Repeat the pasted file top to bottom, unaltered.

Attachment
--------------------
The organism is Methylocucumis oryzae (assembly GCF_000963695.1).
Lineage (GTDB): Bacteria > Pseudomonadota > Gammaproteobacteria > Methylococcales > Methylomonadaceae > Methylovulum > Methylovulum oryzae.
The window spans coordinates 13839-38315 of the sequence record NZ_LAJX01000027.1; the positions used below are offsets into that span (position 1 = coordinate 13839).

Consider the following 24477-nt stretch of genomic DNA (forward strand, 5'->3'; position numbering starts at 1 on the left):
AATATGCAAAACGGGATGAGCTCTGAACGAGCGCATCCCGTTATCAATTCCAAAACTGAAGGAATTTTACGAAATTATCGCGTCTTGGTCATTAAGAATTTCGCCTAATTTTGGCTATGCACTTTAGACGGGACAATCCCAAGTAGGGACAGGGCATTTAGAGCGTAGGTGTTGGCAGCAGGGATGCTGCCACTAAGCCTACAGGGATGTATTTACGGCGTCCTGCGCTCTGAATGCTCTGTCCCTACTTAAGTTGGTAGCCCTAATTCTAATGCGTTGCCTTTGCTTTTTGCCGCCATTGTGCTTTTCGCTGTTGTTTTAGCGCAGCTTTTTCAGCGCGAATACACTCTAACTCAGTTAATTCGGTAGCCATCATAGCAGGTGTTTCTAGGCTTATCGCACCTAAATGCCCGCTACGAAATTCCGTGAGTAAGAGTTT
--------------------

The organism is Methylocucumis oryzae (assembly GCF_000963695.1).
Lineage (GTDB): Bacteria > Pseudomonadota > Gammaproteobacteria > Methylococcales > Methylomonadaceae > Methylovulum > Methylovulum oryzae.
The window spans coordinates 13839-38315 of the sequence record NZ_LAJX01000027.1; the positions used below are offsets into that span (position 1 = coordinate 13839).

Consider the following 24477-nt stretch of genomic DNA (forward strand, 5'->3'; position numbering starts at 1 on the left):
AATATGCAAAACGGGATGAGCTCTGAACGAGCGCATCCCGTTATCAATTCCAAAACTGAAGGAATTTTACGAAATTATCGCGTCTTGGTCATTAAGAATTTCGCCTAATTTTGGCTATGCACTTTAGACGGGACAATCCCAAGTAGGGACAGGGCATTTAGAGCGTAGGTGTTGGCAGCAGGGATGCTGCCACTAAGCCTACAGGGATGTATTTACGGCGTCCTGCGCTCTGAATGCTCTGTCCCTACTTAAGTTGGTAGCCCTAATTCTAATGCGTTGCCTTTGCTTTTTGCCGCCATTGTGCTTTTCGCTGTTGTTTTAGCGCAGCTTTTTCAGCGCGAATACACTCTAACTCAGTTAATTCGGTAGCCATCATAGCAGGTGTTTCTAGGCTTATCGCACCTAAATGCCCGCTACGAAATTCCGTGAGTAAGAGTTT